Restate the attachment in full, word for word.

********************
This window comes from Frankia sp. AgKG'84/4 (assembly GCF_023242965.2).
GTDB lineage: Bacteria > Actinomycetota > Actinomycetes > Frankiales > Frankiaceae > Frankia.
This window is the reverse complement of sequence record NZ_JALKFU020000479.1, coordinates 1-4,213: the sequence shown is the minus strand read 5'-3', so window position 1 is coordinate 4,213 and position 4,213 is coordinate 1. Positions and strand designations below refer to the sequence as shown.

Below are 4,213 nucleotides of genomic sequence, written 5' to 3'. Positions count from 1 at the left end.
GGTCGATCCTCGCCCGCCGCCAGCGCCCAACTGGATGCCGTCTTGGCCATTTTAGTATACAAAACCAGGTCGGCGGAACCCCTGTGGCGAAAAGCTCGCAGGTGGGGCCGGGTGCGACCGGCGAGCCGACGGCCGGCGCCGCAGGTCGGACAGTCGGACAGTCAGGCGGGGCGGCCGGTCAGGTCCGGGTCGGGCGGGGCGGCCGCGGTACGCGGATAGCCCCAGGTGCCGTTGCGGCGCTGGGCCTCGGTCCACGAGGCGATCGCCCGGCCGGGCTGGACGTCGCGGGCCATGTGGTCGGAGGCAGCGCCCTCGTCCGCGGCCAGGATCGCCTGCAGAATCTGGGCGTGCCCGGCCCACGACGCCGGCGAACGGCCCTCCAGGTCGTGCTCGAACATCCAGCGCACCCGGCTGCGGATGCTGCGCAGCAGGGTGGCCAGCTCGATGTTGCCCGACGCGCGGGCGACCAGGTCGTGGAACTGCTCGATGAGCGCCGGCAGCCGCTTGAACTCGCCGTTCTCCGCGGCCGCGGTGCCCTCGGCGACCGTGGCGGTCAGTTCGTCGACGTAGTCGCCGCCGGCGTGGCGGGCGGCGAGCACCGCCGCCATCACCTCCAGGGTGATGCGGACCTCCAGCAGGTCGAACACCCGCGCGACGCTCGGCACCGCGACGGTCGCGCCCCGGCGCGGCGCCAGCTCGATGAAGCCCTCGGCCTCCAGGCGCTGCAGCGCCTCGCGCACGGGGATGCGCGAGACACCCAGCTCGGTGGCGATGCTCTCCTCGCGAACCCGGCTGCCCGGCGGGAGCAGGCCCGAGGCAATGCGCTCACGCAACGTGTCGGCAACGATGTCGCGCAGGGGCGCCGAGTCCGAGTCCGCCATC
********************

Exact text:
This window comes from Frankia sp. AgKG'84/4 (assembly GCF_023242965.2).
GTDB lineage: Bacteria > Actinomycetota > Actinomycetes > Frankiales > Frankiaceae > Frankia.
This window is the reverse complement of sequence record NZ_JALKFU020000479.1, coordinates 1-4,213: the sequence shown is the minus strand read 5'-3', so window position 1 is coordinate 4,213 and position 4,213 is coordinate 1. Positions and strand designations below refer to the sequence as shown.

Below are 4,213 nucleotides of genomic sequence, written 5' to 3'. Positions count from 1 at the left end.
GGTCGATCCTCGCCCGCCGCCAGCGCCCAACTGGATGCCGTCTTGGCCATTTTAGTATACAAAACCAGGTCGGCGGAACCCCTGTGGCGAAAAGCTCGCAGGTGGGGCCGGGTGCGACCGGCGAGCCGACGGCCGGCGCCGCAGGTCGGACAGTCGGACAGTCAGGCGGGGCGGCCGGTCAGGTCCGGGTCGGGCGGGGCGGCCGCGGTACGCGGATAGCCCCAGGTGCCGTTGCGGCGCTGGGCCTCGGTCCACGAGGCGATCGCCCGGCCGGGCTGGACGTCGCGGGCCATGTGGTCGGAGGCAGCGCCCTCGTCCGCGGCCAGGATCGCCTGCAGAATCTGGGCGTGCCCGGCCCACGACGCCGGCGAACGGCCCTCCAGGTCGTGCTCGAACATCCAGCGCACCCGGCTGCGGATGCTGCGCAGCAGGGTGGCCAGCTCGATGTTGCCCGACGCGCGGGCGACCAGGTCGTGGAACTGCTCGATGAGCGCCGGCAGCCGCTTGAACTCGCCGTTCTCCGCGGCCGCGGTGCCCTCGGCGACCGTGGCGGTCAGTTCGTCGACGTAGTCGCCGCCGGCGTGGCGGGCGGCGAGCACCGCCGCCATCACCTCCAGGGTGATGCGGACCTCCAGCAGGTCGAACACCCGCGCGACGCTCGGCACCGCGACGGTCGCGCCCCGGCGCGGCGCCAGCTCGATGAAGCCCTCGGCCTCCAGGCGCTGCAGCGCCTCGCGCACGGGGATGCGCGAGACACCCAGCTCGGTGGCGATGCTCTCCTCGCGAACCCGGCTGCCCGGCGGGAGCAGGCCCGAGGCAATGCGCTCACGCAACGTGTCGGCAACGATGTCGCGCAGGGGCGCCGAGTCCGAGTCCGCCATC